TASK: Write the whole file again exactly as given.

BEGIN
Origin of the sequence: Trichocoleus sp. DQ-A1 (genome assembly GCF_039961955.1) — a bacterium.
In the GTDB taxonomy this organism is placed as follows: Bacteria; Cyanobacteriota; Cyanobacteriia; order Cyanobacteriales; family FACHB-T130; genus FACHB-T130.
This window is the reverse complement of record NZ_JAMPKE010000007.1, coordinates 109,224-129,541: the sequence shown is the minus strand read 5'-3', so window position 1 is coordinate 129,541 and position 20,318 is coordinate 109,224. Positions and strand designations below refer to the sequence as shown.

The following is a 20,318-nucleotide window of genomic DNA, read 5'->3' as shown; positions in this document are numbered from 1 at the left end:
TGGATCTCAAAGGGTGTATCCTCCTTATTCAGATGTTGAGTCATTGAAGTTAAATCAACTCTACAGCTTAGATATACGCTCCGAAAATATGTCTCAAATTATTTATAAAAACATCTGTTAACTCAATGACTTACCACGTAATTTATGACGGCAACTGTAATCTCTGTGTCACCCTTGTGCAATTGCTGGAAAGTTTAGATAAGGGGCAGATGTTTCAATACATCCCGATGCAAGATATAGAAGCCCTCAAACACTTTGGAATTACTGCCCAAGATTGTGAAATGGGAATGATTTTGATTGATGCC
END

Origin of the sequence: Trichocoleus sp. DQ-A1 (genome assembly GCF_039961955.1) — a bacterium.
In the GTDB taxonomy this organism is placed as follows: Bacteria; Cyanobacteriota; Cyanobacteriia; order Cyanobacteriales; family FACHB-T130; genus FACHB-T130.
This window is the reverse complement of record NZ_JAMPKE010000007.1, coordinates 109,224-129,541: the sequence shown is the minus strand read 5'-3', so window position 1 is coordinate 129,541 and position 20,318 is coordinate 109,224. Positions and strand designations below refer to the sequence as shown.

The following is a 20,318-nucleotide window of genomic DNA, read 5'->3' as shown; positions in this document are numbered from 1 at the left end:
TGGATCTCAAAGGGTGTATCCTCCTTATTCAGATGTTGAGTCATTGAAGTTAAATCAACTCTACAGCTTAGATATACGCTCCGAAAATATGTCTCAAATTATTTATAAAAACATCTGTTAACTCAATGACTTACCACGTAATTTATGACGGCAACTGTAATCTCTGTGTCACCCTTGTGCAATTGCTGGAAAGTTTAGATAAGGGGCAGATGTTTCAATACATCCCGATGCAAGATATAGAAGCCCTCAAACACTTTGGAATTACTGCCCAAGATTGTGAAATGGGAATGATTTTGATTGATGCC